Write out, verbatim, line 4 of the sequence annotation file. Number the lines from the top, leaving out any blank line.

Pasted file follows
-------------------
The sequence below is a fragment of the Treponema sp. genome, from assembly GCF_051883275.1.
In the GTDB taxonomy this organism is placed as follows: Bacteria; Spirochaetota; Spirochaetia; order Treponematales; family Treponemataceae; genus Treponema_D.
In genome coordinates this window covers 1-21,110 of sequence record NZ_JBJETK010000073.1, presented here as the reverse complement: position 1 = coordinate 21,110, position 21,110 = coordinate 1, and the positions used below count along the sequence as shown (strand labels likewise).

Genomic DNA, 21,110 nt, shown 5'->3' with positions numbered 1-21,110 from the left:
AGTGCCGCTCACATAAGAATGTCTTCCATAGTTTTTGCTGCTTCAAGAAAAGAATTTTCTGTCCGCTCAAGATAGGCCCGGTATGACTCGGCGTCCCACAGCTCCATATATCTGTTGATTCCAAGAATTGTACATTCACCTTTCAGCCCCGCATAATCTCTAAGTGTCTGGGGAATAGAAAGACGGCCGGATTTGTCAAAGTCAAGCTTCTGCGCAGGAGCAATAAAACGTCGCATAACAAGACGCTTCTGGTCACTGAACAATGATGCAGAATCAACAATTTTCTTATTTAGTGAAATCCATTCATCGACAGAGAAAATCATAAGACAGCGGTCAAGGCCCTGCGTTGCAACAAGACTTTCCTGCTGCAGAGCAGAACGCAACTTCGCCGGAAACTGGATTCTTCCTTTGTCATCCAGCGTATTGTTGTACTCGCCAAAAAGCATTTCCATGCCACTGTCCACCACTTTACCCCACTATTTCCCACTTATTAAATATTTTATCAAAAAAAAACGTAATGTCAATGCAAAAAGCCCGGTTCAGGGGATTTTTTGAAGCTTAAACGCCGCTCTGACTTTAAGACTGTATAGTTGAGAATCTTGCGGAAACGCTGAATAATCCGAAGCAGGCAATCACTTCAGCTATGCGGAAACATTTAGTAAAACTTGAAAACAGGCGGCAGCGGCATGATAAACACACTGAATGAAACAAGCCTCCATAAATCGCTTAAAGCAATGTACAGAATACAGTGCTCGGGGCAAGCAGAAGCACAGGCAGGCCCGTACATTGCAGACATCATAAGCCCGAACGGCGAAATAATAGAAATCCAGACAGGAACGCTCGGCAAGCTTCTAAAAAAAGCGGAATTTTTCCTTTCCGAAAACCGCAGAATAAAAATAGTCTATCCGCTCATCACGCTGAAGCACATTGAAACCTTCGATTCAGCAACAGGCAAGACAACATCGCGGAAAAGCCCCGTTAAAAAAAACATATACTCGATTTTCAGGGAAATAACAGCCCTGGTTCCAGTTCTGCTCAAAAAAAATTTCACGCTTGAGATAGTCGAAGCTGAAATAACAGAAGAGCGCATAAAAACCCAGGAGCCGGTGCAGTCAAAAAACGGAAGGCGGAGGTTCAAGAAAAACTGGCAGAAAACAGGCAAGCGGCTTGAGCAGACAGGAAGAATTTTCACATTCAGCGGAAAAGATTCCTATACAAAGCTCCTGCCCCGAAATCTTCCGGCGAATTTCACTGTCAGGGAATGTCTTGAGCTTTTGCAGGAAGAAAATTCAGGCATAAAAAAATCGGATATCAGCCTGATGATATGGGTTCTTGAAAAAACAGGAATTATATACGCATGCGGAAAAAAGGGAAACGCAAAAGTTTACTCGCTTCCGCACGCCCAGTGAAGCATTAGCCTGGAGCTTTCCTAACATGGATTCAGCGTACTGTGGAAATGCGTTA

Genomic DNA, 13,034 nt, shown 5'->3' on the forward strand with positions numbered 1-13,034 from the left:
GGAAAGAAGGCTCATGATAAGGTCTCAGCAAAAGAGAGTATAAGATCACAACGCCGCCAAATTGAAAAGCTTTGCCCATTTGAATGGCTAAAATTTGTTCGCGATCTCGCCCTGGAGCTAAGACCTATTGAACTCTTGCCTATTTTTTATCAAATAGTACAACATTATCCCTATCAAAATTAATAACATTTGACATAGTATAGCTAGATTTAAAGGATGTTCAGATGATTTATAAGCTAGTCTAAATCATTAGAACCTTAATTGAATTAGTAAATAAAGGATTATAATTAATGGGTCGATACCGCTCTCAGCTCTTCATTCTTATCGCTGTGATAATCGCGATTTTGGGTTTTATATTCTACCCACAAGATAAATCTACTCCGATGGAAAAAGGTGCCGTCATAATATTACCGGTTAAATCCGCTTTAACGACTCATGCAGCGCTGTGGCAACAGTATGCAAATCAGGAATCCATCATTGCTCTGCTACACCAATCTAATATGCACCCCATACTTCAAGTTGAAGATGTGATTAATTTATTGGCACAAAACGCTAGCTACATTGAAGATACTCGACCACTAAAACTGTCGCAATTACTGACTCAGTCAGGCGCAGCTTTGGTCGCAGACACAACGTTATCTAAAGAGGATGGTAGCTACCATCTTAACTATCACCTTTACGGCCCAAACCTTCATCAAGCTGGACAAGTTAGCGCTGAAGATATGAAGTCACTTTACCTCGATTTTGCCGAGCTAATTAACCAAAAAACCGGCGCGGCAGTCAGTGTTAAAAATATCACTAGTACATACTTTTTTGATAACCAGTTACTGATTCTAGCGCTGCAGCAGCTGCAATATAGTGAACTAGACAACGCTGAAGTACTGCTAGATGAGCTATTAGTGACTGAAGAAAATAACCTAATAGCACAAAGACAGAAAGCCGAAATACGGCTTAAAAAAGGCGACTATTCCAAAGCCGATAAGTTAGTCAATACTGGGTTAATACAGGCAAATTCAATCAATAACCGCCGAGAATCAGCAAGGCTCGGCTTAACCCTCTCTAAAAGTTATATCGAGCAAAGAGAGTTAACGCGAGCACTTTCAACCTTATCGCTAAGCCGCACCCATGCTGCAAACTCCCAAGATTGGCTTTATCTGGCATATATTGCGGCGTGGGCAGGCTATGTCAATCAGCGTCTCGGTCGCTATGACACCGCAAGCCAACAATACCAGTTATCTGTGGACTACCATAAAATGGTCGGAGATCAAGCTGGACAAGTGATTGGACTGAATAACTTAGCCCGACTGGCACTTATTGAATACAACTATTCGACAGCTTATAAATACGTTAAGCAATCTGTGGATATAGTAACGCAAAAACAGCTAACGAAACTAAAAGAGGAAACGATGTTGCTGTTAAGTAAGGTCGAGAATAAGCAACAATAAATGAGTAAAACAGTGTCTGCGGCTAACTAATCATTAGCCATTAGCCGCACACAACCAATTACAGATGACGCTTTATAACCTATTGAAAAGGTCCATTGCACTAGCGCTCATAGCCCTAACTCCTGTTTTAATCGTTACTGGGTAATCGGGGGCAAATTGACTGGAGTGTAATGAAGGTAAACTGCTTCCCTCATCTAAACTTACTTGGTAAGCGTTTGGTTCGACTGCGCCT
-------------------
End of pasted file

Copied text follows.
Genomic DNA, 21,110 nt, shown 5'->3' with positions numbered 1-21,110 from the left: